Published online by Cambridge University Press: 05 June 2012
Many asteroids are dry, as evidenced by meteorites in which water is virtually absent. These samples include many classes of chondrites, as well as melted chunks of the crusts, mantles, and cores of differentiated objects. Anhydrous bodies were important building blocks of the rocky terrestrial planets, and their chemical compositions reveal details of processes that occurred within our own planet on a larger scale. The distributions of these asteroids within the solar system also provide insights into their formation and evolution.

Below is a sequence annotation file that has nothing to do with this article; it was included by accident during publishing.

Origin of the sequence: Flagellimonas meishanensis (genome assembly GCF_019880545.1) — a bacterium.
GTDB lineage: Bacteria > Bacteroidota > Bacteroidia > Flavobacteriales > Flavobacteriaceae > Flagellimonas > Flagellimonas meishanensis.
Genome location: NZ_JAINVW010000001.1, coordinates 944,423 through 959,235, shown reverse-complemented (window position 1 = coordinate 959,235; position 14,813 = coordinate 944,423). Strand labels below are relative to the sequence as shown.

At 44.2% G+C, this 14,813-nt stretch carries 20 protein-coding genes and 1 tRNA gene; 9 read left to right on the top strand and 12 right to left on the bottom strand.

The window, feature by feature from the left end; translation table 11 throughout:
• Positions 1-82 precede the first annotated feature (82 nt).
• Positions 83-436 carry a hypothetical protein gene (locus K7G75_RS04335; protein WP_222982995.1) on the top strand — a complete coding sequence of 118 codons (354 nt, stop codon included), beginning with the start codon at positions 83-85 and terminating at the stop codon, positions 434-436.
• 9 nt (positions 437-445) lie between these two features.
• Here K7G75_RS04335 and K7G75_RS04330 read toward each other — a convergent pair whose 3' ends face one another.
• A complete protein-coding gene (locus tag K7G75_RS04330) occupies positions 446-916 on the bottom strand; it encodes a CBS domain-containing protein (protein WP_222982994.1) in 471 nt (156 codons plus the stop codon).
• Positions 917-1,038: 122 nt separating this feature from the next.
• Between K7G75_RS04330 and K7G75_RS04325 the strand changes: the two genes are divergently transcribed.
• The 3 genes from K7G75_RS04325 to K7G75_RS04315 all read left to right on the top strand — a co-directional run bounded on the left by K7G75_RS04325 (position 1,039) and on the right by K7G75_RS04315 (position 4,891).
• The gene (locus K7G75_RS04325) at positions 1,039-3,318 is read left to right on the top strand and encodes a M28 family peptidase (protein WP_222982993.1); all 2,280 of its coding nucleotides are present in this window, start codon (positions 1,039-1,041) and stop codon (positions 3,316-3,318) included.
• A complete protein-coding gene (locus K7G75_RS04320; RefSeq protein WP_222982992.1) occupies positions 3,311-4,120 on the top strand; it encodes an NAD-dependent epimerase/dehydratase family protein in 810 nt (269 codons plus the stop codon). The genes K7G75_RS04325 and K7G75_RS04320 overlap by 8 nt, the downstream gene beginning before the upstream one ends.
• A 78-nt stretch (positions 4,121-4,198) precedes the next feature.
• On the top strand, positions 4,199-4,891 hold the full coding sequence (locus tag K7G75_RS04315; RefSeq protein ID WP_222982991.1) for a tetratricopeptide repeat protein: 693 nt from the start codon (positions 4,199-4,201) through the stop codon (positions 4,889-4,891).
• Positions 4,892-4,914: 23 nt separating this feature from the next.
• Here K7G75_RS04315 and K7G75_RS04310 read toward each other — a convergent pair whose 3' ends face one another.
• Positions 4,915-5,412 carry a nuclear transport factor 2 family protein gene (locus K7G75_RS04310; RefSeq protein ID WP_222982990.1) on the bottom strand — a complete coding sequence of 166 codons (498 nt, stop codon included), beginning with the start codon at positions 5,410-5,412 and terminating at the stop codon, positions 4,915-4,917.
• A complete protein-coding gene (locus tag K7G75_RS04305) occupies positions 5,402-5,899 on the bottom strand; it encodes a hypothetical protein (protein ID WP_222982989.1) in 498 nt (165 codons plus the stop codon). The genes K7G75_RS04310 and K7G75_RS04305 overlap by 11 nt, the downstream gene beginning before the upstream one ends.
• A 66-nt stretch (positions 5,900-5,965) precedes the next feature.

Dry asteroids and meteorites
Anhydrous planetesimals formed within the inner solar system, unlike the ice-bearing bodies discussed in the next chapter. These objects, composed of rock and metal, were the primary building blocks of the terrestrial planets. Relics of that population may survive today as asteroids that dominate the inner portions of the main belt.
Asteroids have been a focus of spectroscopic studies for decades. Spectra obtained from telescopes on the Earth can identify some of the minerals that make up asteroids, but do not measure asteroid chemistry. Nevertheless, spectroscopic matches can be used to link some meteorite classes to their probable parent bodies, and thus allow indirect assessments of their chemical compositions. A few asteroids have been visited and analyzed by spacecraft. Chemical analyses require long data integrations from orbit or actually landing on the surface, and analyses of only two small near-Earth asteroids have been reported.